The business segments presented reflect the Company's management structure and the way its management reviews business performance. The Company evaluates the performance of its operating segments primarily based on operating income, as defined below.


Canada


United States


Russia


Argentina


Corporate


Consolidated

(C$000s)

($)


($)


($)


($)


($)


($)

Three Months Ended June 30, 2019








Revenue

88,420


259,085


28,704


53,429



429,638

Operating income (loss)(1)

8,109


37,050


121


3,793


(7,970)


41,103

Segmented assets

532,981


859,519


106,178


166,115



1,664,793

Capital expenditures

6,544


19,915


274


11,051



37,784

















Three Months Ended June 30, 2018








Revenue

131,872


342,036


25,025


45,669



544,602

Operating income (loss)(1)

11,150


69,024


(795)


2,081


(14,932)


66,528

Segmented assets

635,880


965,905


101,248


140,639



1,843,672

Capital expenditures

11,807


27,974


1,693


930



42,404














Canada


United States


Russia


Argentina


Corporate


Consolidated

(C$000s)

($)


($)


($)


($)


($)


($)

Six Months Ended June 30, 2019








Revenue

219,815


518,210


57,782


108,843



904,650

Operating income (loss)(1)

21,835


74,794


(2,655)


8,648


(17,896)


84,726

Segmented assets

532,981


859,519


106,178


166,115



1,664,793

Capital expenditures

10,465


39,343


2,453


13,741



66,002

















Six Months Ended June 30, 2018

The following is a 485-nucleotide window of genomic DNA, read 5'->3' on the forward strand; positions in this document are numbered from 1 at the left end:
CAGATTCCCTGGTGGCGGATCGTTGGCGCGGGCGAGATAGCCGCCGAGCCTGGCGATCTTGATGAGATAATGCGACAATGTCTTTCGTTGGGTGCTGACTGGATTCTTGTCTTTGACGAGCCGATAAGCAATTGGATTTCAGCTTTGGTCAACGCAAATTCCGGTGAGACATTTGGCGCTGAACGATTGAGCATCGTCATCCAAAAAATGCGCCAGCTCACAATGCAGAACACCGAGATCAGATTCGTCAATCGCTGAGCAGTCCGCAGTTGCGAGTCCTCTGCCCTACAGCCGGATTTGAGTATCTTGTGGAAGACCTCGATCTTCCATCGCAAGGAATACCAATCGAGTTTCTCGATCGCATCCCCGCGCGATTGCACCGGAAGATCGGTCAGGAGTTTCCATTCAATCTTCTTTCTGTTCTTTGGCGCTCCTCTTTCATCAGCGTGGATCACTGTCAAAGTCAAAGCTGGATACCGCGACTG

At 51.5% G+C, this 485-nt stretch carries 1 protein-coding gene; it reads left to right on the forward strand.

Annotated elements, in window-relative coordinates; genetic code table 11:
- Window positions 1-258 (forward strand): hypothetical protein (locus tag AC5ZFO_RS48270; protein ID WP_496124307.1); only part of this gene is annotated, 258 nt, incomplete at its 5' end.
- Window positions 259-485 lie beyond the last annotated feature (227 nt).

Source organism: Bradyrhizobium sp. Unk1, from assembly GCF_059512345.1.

Revenue

321,600


658,016


56,260


91,564



1,127,440

Operating income (loss)(1)

42,860


122,273


(1,753)


(937)


(27,941)


134,502

Segmented assets

635,880


965,905


101,248


140,639



1,843,672

Capital expenditures

23,929


65,556


1,762


2,491



93,738

(1) Operating income (loss) is defined as net income (loss) before depreciation, foreign exchange gains or losses, gains or losses on disposal of property, plant and equipment, impairment of inventory, impairment of property, plant and equipment, interest, and income taxes.

 


Three Months Ended June 30,


Six Months Ended June 30,


2019


2018


2019


2018

(C$000s)

($)


($)


($)


($)

Net loss

(41,045)


(38,689)


(77,379)


(37,593)

Add back (deduct):





Depreciation

61,490


47,123


133,626


93,135

Foreign exchange losses

918


32,471


1,431


33,149

Loss on disposal of property, plant and equipment

2,907


(124)


2,434


(82)

Impairment of inventory


2,058



2,058

Interest

21,479


43,060


42,709


63,814

Income taxes

(4,646)


(19,371)


(18,095)


(19,979)

Operating income

41,103


66,528


84,726


134,502

 

Operating income does not have a standardized meaning under IFRS and may not be comparable to similar measures used by other companies.


SOURCE Calfrac Well Services Ltd.

View original content: http://www.newswire.ca/en/releases/archive/August2019/01/c2167.html

Lindsay Link, President & Chief Operating Officer; Mike Olinek, Chief Financial Officer; Scott Treadwell, Vice-President, Capital Markets & Strategy, Telephone: 403-266-6000, Fax: 403-266-7381, www.calfrac.comCopyright CNW Group 2019


Source: Canada Newswire (August 1, 2019 - 6:00 AM EDT)